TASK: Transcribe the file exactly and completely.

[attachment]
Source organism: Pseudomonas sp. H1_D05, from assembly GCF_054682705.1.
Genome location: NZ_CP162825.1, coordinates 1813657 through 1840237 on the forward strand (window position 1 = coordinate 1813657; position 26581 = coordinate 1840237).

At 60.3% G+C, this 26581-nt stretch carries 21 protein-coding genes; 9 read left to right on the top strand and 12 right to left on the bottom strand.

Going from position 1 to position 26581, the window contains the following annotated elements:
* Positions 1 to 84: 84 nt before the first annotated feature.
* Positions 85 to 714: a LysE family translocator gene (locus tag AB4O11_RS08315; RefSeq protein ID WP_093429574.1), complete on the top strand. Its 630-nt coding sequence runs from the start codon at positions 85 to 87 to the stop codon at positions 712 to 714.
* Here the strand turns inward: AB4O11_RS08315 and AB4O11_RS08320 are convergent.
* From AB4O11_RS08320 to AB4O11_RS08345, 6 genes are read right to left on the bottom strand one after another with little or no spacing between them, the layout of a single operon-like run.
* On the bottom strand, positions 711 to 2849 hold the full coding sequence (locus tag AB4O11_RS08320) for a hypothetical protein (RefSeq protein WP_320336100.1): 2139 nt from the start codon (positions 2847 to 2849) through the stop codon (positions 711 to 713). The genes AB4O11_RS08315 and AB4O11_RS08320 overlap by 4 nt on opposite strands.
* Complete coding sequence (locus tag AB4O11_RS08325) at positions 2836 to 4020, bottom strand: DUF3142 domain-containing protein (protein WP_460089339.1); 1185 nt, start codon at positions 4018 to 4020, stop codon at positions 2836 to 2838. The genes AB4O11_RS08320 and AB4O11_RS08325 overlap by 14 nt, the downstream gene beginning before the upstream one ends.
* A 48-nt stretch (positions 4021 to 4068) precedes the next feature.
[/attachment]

Source organism: Pseudomonas sp. H1_D05, from assembly GCF_054682705.1.
Genome location: NZ_CP162825.1, coordinates 1813657 through 1840237 on the forward strand (window position 1 = coordinate 1813657; position 26581 = coordinate 1840237).

At 60.3% G+C, this 26581-nt stretch carries 21 protein-coding genes; 9 read left to right on the top strand and 12 right to left on the bottom strand.

Going from position 1 to position 26581, the window contains the following annotated elements:
* Positions 1 to 84: 84 nt before the first annotated feature.
* Positions 85 to 714: a LysE family translocator gene (locus tag AB4O11_RS08315; RefSeq protein ID WP_093429574.1), complete on the top strand. Its 630-nt coding sequence runs from the start codon at positions 85 to 87 to the stop codon at positions 712 to 714.
* Here the strand turns inward: AB4O11_RS08315 and AB4O11_RS08320 are convergent.
* From AB4O11_RS08320 to AB4O11_RS08345, 6 genes are read right to left on the bottom strand one after another with little or no spacing between them, the layout of a single operon-like run.
* On the bottom strand, positions 711 to 2849 hold the full coding sequence (locus tag AB4O11_RS08320) for a hypothetical protein (RefSeq protein WP_320336100.1): 2139 nt from the start codon (positions 2847 to 2849) through the stop codon (positions 711 to 713). The genes AB4O11_RS08315 and AB4O11_RS08320 overlap by 4 nt on opposite strands.
* Complete coding sequence (locus tag AB4O11_RS08325) at positions 2836 to 4020, bottom strand: DUF3142 domain-containing protein (protein WP_460089339.1); 1185 nt, start codon at positions 4018 to 4020, stop codon at positions 2836 to 2838. The genes AB4O11_RS08320 and AB4O11_RS08325 overlap by 14 nt, the downstream gene beginning before the upstream one ends.
* A 48-nt stretch (positions 4021 to 4068) precedes the next feature.